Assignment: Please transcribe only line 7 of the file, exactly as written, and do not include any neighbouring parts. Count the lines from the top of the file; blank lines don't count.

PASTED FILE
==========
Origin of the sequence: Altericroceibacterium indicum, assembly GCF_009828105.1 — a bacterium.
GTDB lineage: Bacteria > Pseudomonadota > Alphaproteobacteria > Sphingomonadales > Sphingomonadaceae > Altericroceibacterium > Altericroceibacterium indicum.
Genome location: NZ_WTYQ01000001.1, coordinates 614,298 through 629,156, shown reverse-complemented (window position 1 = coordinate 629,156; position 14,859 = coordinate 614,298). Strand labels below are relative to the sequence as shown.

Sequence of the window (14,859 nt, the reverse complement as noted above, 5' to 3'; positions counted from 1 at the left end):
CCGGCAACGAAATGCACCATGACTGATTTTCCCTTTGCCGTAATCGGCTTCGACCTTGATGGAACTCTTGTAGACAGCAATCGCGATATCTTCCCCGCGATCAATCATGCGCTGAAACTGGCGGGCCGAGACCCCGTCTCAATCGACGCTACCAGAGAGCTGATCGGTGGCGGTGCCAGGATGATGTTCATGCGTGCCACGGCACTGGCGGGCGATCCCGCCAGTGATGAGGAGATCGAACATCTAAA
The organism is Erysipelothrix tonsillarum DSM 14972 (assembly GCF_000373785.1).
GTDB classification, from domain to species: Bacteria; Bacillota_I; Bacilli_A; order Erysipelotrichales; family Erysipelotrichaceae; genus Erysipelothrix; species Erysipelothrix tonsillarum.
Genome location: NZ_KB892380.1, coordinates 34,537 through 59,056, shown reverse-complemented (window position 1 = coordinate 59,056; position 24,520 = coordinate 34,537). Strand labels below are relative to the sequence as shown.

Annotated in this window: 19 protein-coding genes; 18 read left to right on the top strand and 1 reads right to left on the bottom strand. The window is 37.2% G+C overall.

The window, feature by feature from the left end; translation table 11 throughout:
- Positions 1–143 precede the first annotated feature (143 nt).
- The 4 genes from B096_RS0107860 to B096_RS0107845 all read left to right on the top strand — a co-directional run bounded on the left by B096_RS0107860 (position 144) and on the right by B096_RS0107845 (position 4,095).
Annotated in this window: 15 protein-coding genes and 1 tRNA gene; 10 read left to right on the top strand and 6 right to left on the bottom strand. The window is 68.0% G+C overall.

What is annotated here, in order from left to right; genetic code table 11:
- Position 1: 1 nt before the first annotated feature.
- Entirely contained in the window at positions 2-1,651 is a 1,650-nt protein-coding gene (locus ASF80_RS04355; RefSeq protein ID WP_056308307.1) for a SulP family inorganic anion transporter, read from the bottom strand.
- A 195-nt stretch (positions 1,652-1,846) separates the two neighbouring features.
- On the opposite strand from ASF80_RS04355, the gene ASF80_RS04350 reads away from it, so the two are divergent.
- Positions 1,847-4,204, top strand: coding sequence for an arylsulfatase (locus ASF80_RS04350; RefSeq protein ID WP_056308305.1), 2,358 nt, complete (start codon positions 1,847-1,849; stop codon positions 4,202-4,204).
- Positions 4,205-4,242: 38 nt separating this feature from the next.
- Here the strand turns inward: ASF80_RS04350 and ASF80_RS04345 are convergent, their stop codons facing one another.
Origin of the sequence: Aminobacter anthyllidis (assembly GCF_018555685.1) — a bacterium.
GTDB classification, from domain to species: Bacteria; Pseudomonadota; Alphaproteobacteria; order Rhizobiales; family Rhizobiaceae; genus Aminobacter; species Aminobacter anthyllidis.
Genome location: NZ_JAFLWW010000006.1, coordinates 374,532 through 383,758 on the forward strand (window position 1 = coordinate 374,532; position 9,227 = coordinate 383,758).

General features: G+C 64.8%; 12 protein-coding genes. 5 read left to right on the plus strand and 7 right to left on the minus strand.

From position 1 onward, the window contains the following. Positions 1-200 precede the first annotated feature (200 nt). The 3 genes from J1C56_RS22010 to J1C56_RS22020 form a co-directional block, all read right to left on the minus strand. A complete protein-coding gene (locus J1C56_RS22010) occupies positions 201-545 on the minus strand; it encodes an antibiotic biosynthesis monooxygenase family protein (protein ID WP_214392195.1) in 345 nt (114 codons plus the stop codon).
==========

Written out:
GTDB classification, from domain to species: Bacteria; Bacillota_I; Bacilli_A; order Erysipelotrichales; family Erysipelotrichaceae; genus Erysipelothrix; species Erysipelothrix tonsillarum.